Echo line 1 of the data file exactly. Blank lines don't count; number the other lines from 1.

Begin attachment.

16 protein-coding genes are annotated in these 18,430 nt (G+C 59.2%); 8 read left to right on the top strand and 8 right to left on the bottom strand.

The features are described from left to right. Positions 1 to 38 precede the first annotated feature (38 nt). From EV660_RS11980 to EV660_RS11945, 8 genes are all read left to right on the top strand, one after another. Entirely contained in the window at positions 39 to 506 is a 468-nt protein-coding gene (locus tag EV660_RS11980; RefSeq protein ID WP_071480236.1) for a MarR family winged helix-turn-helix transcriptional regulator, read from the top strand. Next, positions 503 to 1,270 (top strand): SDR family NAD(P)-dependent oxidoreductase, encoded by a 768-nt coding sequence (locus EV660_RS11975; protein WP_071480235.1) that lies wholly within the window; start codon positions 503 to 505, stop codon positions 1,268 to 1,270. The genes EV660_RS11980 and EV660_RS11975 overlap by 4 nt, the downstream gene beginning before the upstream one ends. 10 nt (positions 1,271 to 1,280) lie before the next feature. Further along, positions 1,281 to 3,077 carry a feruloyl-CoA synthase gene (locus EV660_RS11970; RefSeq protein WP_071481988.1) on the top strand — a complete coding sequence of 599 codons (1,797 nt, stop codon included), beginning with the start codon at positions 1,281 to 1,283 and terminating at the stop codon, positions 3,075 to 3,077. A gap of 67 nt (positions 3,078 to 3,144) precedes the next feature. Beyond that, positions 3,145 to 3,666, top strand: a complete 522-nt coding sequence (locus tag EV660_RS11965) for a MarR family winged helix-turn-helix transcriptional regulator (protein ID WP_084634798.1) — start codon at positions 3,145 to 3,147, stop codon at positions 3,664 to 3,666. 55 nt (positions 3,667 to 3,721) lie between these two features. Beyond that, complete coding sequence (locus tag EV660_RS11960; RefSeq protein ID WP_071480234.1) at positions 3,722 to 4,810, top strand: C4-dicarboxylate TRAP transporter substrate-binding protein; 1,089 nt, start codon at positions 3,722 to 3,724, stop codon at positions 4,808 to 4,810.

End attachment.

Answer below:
16 protein-coding genes are annotated in these 18,430 nt (G+C 59.2%); 8 read left to right on the top strand and 8 right to left on the bottom strand.